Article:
The Change And Evolutions Of Frederick Douglas's Independence Day

1143 Words 5 Pages
In the nineteenth century, celebration of the nation’s independence was fresh on everyone’s mind. Declaring independence gave our government the ability to regulate our nation in ways they thought best would support the success of our country. Fourth of July brought around the chance for people to celebrate the positive changes and evolutions that had been made throughout the country in previous years. With its title as Independence day, the Fourth of July, in the nineteenth century, enabled more of a division amongst people rather than unification due to women still living under mens superiority, blacks and indians still not receiving equal rights, and the misuse of the celebration of the holiday. Though women were beginning to make a rise …show more content…
Frederick Douglas went to great measures as an activist to gain these equal rights for blacks that white men had for themselves. Due to his abilities of being such a great leader he was asked to give a speech at a Fourth of July celebration. This would have been thought has a movement in the right direction, but Douglas continues to make the point, “I am not included within the pale of glorious anniversary!”…This is Fourth of July is yours, not mine” (source 7). Douglas recognizes the fact although everyone else is able to celebrate their independence he has yet to gain it. Fourth of July was being seen as a national holiday that recognizes the independence granted for the country as a whole. If blacks were still being treated as less, then there was no full independence gained. As they asked him to give the speech they took into consideration that he was a major figure of leadership, but they never took into consideration that he had no reason to be celebrating the way they are because he still has yet to receive his freedom. Douglas took this opportunity to point that out that this just shows another division in society rather than a form of unification. Which is what the Fourth of July should have been about. Along with Douglas, John Wannuaucon Quinney felt the same way. During his speech he made the point to say, “For many years, your increase in wealth and power, while steady declining of my tribe, …show more content…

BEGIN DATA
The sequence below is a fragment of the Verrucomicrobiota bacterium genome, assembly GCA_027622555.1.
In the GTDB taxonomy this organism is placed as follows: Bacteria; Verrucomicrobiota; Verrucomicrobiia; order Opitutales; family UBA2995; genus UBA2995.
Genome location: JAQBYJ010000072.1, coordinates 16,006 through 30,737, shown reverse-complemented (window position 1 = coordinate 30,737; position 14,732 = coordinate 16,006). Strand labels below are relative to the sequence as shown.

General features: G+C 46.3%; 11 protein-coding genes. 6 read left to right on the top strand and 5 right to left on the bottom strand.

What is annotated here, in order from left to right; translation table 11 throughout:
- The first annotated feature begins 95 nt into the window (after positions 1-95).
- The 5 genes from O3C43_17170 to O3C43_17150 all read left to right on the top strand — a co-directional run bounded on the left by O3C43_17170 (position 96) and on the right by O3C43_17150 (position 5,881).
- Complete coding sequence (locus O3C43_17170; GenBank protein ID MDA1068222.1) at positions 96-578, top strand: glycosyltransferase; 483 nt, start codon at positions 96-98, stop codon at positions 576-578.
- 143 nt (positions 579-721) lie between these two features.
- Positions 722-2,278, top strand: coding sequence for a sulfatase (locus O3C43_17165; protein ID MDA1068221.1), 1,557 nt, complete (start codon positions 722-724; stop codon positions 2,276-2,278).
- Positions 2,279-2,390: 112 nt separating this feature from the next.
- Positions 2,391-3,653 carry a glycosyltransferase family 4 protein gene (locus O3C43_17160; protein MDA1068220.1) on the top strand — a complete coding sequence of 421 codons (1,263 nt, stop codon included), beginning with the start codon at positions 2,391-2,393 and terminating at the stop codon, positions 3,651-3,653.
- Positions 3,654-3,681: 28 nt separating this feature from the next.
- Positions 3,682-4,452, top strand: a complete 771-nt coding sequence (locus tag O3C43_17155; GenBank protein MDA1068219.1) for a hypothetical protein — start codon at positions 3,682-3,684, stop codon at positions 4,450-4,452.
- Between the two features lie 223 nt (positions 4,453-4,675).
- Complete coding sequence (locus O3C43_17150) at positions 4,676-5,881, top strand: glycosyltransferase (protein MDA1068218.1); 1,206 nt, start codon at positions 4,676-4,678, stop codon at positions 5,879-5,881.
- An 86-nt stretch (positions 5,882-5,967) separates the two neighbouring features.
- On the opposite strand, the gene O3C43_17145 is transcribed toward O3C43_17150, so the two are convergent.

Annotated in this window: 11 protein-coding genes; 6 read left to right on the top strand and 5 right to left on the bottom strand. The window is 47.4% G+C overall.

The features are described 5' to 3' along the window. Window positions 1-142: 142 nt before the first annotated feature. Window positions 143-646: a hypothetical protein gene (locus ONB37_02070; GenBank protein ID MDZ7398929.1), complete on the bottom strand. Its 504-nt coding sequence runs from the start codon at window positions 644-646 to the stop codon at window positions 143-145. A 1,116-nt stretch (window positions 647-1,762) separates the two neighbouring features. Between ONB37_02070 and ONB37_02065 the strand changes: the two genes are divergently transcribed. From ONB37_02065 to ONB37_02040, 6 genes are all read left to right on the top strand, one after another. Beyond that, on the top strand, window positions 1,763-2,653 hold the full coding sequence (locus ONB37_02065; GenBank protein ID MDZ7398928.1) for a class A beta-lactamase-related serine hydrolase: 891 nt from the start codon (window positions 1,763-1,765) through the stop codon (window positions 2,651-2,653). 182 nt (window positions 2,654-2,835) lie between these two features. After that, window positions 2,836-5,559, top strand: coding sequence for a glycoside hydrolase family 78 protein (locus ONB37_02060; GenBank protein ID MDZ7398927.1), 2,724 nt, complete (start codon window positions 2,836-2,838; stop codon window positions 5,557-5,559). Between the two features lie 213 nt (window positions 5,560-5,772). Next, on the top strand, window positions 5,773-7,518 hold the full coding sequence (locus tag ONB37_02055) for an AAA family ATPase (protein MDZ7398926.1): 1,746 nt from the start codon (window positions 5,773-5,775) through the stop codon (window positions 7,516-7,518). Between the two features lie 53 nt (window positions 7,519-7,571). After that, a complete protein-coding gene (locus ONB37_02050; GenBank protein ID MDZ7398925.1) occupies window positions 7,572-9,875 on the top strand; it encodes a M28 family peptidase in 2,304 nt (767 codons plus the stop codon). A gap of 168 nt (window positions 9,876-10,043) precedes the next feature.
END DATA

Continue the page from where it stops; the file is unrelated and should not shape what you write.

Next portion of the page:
To a point that now, people look of it as a day to get drunk and wear red, white, and blue. Frederick Marryat remarks, “Well, the American’s may have great reason to be proud of this day, and of the deeds of the forefathers, but why do they get so confoundedly drunk?” (Source 5). He makes the point of the misuse and celebration of the holiday is for the wrong reasons. While there are many great reasons to celebrate, people are not acknowledging those reasons, rather they use the day to party. As someone who is not an American, Marryat saw this as a day not of tribute, which is what the original reason of the day was. Sidney George Fisher would be one to agree by saying, “It is difficult to feel patriotic on the 4th of July” (source 9). Fisher believes that people are no longer celebrating for the independence and progression the country has made, but given the day to celebrate people would rather party. If people were celebrating for the right reasons Douglas would not have to get up there and make the point that he is not giving a speech for the gaining of his independence, but for the gaining of independence for people that make his people suffer. All in all, the celebration of the Fourth of July had led to a division amongst Americans rather than unification because of the untouched matters of people that are still living without

Related Documents